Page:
The Plan

Pension cliffs, over-assessment of property, flooding, and failing infrastructure are all issues that must be addressed. But there are no short-term solutions. The way for Detroit to reach its full potential and lead the nation is to stabilize our neighborhoods and grow our population. To accomplish this, we must elect new leaders who share the experiences of those they serve.

In doing that, we will also accomplish the following three things:

Make Detroit Clean
  1. Employ youth year-round to lead a campaign and efforts to keep garbage out of the neighborhoods and off the streets.
  2. Reward residents and businesses for above-and-beyond efforts to keep the neighborhoods clean.
  3. Implement a Clean Neighborhoods Initiative including real milestones for improvement while enhancing enforcement against environmental offenders.
  4. Water: This is a human right. Permanently end water shut-offs, end inequitable tax captures, and pass a millage to structure a permanent water affordability plan for residents.
Make Detroit Safe
  1. COVID
    • Vaccination: Continue coordinated efforts to accommodate those who choose to be immunized at the quickest rate possible.
    • Social: Fund community-based research partnerships between residents, practitioners, and universities to develop strategies for assisting the public in dealing with pandemic fatigue. Residents will have research resources available to them to figure out how to make it easier for people to continue wearing their masks, watching their distance, and washing their hands even as we yearn for the world to return to normal.
  2. Children & Youth
    • Girls: Fund initiatives to support the development of cis- and transgenred girls, especially as they approach puberty and contend against sexual and other violent crimes against them.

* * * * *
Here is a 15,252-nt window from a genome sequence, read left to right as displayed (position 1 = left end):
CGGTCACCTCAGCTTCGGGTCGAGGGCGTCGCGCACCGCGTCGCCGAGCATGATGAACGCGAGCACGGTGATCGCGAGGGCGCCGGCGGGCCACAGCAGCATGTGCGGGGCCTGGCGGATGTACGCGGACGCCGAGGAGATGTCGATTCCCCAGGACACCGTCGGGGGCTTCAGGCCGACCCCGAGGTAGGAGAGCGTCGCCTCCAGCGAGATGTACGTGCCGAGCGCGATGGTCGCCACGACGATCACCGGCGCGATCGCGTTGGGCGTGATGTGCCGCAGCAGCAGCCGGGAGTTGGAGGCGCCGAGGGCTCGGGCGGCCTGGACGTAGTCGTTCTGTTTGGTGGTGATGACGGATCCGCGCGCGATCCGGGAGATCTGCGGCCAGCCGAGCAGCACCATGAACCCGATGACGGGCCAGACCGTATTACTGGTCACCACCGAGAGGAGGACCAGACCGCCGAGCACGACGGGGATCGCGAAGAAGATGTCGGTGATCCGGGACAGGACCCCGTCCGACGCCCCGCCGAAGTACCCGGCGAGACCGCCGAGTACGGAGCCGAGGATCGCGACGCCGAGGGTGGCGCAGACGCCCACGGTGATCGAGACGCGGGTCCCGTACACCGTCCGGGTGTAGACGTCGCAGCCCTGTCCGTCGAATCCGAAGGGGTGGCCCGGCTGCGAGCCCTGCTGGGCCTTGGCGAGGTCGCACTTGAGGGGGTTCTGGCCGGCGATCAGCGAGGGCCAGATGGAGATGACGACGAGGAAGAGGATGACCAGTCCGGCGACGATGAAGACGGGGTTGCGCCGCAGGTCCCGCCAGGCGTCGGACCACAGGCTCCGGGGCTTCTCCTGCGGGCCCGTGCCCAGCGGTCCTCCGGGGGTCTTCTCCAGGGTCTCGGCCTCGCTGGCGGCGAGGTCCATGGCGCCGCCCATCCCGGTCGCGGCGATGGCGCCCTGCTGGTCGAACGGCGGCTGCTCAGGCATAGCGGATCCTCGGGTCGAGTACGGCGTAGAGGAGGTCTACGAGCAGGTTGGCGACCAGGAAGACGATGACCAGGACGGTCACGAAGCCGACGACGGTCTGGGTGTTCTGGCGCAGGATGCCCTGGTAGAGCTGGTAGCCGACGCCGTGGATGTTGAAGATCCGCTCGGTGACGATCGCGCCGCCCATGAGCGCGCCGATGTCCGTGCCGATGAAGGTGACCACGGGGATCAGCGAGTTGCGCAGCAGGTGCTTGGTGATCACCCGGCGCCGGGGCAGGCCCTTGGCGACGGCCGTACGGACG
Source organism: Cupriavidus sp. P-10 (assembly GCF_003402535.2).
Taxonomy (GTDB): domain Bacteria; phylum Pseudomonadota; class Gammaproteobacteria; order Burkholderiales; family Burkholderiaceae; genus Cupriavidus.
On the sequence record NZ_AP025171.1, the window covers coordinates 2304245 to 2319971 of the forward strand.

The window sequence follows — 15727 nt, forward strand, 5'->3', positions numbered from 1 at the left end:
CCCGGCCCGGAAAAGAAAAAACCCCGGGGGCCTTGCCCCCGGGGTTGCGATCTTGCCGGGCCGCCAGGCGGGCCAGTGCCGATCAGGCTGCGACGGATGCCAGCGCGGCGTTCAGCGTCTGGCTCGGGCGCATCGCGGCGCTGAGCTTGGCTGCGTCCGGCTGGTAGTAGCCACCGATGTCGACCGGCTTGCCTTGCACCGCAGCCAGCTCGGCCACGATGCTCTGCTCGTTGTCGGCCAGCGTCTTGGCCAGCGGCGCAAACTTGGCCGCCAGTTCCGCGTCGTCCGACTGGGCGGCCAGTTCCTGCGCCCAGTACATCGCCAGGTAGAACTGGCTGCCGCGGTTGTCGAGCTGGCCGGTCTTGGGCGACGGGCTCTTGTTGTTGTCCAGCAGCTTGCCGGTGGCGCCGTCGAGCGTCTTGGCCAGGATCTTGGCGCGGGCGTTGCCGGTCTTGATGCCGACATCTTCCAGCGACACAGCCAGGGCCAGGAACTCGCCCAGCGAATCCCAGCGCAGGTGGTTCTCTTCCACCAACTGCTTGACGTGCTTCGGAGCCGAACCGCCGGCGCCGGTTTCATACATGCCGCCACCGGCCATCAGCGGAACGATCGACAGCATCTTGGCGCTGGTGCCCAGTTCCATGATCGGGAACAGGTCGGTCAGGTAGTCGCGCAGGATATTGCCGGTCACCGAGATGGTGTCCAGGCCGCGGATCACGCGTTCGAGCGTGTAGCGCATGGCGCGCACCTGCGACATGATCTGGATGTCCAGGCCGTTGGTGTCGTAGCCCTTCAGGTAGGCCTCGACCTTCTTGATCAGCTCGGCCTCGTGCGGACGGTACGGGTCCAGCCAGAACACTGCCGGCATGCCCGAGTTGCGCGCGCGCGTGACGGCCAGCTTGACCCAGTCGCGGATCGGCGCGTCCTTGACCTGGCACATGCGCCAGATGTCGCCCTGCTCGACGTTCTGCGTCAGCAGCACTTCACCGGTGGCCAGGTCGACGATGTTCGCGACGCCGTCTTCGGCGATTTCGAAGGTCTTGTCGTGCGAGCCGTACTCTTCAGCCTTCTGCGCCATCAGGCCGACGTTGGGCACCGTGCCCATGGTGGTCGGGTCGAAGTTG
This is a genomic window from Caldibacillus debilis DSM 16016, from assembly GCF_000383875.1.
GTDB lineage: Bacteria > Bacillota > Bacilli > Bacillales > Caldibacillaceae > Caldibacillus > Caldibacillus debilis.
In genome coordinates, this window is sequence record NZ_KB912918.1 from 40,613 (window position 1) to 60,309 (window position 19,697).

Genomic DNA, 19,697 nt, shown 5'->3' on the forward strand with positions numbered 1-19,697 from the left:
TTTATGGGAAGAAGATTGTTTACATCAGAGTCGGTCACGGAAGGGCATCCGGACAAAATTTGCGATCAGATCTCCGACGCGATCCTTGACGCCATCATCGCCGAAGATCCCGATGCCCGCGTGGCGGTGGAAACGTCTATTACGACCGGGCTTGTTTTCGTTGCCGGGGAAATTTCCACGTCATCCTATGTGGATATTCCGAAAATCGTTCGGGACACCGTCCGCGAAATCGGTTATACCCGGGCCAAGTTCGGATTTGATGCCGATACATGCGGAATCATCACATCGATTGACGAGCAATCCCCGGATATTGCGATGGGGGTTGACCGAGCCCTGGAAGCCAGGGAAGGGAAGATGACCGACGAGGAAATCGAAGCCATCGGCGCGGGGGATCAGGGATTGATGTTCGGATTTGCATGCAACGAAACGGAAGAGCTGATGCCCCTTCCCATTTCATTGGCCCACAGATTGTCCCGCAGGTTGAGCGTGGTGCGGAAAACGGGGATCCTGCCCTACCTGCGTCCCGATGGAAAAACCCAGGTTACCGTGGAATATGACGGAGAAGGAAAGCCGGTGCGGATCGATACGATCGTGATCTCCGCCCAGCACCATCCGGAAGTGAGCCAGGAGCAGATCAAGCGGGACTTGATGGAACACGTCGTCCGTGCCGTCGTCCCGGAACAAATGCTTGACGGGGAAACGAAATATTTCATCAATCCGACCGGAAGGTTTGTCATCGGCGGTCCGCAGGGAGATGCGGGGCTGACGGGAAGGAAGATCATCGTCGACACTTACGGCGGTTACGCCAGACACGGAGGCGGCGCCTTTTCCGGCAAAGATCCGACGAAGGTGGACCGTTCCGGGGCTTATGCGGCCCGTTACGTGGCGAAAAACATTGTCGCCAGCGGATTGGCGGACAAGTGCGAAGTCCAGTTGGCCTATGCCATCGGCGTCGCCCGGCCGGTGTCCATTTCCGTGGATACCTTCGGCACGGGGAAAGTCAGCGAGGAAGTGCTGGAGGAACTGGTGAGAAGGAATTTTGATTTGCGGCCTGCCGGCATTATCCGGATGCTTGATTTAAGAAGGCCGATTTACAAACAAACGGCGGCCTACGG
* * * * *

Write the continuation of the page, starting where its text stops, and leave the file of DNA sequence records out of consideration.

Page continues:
• Introduce initiatives to combat youth homelessness.
  3. Justice
    • Detroit Reentry: Leverage partnership with the state to gain access to every incarcerated person returning to Detroit in order to connect them to the community and family, to new career opportunities, and to useful social skills such as dance or public speaking so they may return home as contributing leaders.
    • Eliminate Shootings and other Violence: Fund comprehensive initiative which coordinates cooperation among mentorship programs while connecting young people to enterprising opportunities and using media art to confront narratives that celebrate violence.
  4. Law Enforcement
    • Neighborhood-based policing:
      • Demilitarize and desegregate the police force.
      • Institute Neighborhood Peace Officers who are trained in conflict resolution. They are to be selected by local residents and may live in the neighborhoods they serve in subsidized housing.
      • Implement regular workshops and training to help officers understand and act through a racial justice lens.
      • Fund community-led neighborhood safety projects and initiatives.
    • Drugs:
      • Champion discontinuation of the lingering and devastatingly misguided War on Drugs. Decriminalize drug use in order to focus on treatment and education and to redirect law enforcement toward the elimination of reckless driving, gun violence, and crimes against the environment so that families can live in clean and safe neighborhoods.